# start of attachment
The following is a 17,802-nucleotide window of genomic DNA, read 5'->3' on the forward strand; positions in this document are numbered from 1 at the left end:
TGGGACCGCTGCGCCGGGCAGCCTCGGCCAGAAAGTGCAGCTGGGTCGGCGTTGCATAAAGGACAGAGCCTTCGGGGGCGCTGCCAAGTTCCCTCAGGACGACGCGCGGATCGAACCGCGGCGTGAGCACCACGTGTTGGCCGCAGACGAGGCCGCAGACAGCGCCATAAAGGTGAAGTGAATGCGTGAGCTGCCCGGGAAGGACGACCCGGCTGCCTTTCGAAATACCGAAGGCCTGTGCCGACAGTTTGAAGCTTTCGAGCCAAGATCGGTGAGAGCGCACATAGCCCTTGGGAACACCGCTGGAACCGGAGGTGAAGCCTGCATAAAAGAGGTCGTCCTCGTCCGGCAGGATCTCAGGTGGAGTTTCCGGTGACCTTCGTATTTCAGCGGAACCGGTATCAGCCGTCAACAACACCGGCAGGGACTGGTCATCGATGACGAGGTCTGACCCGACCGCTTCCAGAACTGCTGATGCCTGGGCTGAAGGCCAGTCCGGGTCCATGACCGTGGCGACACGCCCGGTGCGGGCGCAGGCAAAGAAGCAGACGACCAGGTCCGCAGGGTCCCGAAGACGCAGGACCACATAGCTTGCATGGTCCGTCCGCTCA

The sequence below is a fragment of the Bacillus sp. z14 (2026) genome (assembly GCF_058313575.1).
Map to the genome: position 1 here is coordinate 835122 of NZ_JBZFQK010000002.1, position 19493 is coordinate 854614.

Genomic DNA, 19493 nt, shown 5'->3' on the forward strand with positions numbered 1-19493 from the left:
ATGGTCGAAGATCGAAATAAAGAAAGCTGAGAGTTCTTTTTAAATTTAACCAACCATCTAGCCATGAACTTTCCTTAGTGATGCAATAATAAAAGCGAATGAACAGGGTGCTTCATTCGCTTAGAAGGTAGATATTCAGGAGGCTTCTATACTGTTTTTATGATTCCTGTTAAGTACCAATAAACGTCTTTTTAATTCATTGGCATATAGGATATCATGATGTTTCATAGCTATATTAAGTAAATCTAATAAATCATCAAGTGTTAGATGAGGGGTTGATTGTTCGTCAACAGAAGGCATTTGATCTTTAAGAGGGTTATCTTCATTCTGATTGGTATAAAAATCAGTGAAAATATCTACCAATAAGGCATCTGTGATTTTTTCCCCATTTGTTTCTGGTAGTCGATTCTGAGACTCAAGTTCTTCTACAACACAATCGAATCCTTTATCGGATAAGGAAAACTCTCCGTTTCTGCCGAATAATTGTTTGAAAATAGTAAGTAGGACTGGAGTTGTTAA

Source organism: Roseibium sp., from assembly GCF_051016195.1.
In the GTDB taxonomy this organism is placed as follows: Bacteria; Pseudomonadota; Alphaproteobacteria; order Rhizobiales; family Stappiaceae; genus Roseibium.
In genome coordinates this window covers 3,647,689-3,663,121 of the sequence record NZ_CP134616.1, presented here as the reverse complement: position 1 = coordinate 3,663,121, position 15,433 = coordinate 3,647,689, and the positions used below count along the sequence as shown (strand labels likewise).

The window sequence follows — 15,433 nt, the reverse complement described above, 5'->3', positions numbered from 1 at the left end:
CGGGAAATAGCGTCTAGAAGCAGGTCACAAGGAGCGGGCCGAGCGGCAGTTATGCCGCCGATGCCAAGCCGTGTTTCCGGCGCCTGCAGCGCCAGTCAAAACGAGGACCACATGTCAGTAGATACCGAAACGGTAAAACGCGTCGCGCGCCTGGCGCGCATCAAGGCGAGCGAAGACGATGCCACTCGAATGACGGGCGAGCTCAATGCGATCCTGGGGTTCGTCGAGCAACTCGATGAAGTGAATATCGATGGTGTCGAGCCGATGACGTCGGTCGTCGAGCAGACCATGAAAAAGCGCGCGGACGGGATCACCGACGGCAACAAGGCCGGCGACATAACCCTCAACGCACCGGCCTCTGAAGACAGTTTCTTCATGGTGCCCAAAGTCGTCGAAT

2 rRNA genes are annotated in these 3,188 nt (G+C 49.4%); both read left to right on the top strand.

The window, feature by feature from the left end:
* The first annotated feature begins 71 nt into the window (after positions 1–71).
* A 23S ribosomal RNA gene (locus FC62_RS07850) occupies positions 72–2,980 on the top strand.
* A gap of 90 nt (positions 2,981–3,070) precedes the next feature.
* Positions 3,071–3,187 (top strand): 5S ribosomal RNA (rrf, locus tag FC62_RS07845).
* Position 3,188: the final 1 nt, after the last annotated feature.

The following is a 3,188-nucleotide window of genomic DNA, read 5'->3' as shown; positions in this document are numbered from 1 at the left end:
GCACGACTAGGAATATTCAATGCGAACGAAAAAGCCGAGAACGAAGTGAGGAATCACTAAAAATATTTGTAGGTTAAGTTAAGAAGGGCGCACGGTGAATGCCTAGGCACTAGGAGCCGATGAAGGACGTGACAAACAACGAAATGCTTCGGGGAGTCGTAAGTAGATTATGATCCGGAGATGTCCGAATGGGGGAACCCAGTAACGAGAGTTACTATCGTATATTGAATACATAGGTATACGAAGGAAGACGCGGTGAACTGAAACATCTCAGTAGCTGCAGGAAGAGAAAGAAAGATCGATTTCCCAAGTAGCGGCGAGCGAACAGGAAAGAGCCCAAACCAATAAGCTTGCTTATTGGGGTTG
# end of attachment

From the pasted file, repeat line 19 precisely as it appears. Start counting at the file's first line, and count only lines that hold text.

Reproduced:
The following is a 3,188-nucleotide window of genomic DNA, read 5'->3' as shown; positions in this document are numbered from 1 at the left end: